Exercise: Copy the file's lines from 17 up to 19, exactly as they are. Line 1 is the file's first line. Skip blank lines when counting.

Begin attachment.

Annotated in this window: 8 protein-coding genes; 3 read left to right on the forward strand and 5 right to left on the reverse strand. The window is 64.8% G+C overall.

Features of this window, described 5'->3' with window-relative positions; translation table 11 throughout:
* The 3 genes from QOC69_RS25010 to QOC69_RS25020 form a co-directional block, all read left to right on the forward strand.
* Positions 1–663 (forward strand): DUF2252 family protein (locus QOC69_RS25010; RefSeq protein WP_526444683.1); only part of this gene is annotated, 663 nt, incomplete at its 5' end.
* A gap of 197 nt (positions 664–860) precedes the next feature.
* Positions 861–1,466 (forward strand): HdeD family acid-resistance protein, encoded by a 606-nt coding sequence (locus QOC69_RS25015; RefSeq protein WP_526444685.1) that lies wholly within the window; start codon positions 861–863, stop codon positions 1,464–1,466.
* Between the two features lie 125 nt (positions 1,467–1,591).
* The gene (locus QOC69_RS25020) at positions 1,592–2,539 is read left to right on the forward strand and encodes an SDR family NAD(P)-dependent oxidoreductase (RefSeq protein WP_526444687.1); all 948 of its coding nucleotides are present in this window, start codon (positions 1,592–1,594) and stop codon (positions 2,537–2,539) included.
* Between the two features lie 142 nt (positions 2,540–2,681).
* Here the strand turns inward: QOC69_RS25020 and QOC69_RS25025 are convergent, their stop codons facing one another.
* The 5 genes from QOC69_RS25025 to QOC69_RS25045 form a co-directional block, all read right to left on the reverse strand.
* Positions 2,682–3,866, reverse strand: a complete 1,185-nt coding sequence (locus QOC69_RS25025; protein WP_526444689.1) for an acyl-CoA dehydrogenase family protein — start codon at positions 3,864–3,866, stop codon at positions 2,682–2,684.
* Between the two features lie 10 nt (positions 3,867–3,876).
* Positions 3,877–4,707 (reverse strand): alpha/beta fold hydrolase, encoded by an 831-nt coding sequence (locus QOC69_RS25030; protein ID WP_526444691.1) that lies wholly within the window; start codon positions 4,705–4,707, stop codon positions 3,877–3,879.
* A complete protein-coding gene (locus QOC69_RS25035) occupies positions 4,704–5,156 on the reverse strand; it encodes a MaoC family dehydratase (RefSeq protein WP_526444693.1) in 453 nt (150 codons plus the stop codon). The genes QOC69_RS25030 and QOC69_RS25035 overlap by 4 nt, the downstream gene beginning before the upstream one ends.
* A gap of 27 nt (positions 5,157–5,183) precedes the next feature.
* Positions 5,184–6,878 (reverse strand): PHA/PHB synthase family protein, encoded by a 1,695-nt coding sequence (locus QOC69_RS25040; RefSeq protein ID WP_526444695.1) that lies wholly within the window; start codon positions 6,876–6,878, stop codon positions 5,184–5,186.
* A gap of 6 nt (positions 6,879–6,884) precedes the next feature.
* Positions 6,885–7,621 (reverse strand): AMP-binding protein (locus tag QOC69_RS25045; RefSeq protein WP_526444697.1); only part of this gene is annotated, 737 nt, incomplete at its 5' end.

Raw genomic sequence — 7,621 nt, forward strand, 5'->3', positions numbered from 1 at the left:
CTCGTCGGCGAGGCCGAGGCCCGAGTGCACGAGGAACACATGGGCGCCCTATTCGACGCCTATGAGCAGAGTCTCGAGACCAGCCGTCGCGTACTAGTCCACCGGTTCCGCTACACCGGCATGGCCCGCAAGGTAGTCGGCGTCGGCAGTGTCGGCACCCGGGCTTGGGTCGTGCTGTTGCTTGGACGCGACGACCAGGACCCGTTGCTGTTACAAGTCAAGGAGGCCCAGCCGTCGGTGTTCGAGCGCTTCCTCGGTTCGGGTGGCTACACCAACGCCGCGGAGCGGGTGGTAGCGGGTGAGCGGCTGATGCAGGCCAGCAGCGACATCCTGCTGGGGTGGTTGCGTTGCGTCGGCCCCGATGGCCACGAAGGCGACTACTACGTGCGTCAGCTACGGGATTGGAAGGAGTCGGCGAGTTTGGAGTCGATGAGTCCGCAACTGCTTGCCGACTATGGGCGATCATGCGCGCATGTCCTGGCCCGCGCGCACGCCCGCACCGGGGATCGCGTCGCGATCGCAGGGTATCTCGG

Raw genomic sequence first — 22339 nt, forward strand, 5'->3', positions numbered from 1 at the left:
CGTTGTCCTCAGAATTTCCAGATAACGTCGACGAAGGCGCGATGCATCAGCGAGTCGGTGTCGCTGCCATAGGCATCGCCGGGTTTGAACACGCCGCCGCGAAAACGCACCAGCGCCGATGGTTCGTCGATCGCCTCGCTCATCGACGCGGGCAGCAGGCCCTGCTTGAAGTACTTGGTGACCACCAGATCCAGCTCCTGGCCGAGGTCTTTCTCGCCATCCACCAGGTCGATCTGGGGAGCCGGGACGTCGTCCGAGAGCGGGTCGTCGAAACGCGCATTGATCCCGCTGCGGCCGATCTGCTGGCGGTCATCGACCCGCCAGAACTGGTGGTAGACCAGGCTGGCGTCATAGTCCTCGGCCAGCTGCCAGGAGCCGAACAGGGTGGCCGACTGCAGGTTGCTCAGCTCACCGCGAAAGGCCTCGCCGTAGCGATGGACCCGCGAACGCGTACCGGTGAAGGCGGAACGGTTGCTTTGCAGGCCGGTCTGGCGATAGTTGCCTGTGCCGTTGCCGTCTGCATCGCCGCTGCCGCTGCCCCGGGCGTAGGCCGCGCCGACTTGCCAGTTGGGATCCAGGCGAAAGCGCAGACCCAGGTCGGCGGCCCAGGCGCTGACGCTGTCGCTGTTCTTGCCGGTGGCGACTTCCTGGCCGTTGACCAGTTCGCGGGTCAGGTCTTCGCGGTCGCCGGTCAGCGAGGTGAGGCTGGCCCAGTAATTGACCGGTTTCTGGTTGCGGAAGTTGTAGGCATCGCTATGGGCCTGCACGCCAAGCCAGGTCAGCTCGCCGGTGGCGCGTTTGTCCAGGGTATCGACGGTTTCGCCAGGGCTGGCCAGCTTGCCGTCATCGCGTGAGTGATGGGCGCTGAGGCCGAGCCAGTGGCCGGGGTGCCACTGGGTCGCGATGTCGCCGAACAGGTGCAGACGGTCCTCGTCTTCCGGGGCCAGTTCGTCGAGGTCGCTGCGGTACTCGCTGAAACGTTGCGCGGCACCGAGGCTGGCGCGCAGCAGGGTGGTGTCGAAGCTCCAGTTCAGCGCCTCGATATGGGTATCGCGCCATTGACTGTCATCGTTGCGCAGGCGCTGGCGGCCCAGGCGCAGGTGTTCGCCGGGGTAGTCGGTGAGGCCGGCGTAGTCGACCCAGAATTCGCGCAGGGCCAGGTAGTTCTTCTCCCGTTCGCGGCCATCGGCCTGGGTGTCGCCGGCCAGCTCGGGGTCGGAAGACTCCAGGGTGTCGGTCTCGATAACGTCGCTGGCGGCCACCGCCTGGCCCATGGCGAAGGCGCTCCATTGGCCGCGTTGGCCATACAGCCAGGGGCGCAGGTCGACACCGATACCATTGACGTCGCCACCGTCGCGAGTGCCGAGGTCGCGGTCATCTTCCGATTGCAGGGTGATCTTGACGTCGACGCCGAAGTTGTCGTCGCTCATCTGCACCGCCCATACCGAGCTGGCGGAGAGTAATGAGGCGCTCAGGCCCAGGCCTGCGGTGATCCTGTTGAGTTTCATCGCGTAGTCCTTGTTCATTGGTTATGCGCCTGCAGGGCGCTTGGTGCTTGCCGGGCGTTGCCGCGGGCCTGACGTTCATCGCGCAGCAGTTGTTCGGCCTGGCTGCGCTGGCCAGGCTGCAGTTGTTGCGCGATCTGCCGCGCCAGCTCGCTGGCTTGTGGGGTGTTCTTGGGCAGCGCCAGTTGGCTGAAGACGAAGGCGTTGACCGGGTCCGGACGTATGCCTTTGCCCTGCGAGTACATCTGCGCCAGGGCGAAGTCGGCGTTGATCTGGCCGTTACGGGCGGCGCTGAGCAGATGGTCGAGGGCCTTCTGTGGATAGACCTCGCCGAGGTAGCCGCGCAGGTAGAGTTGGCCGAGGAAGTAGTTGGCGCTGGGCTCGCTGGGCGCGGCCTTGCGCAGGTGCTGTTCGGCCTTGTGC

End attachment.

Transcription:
* Positions 5,184–6,878 (reverse strand): PHA/PHB synthase family protein, encoded by a 1,695-nt coding sequence (locus QOC69_RS25040; RefSeq protein ID WP_526444695.1) that lies wholly within the window; start codon positions 6,876–6,878, stop codon positions 5,184–5,186.
* A gap of 6 nt (positions 6,879–6,884) precedes the next feature.
* Positions 6,885–7,621 (reverse strand): AMP-binding protein (locus tag QOC69_RS25045; RefSeq protein WP_526444697.1); only part of this gene is annotated, 737 nt, incomplete at its 5' end.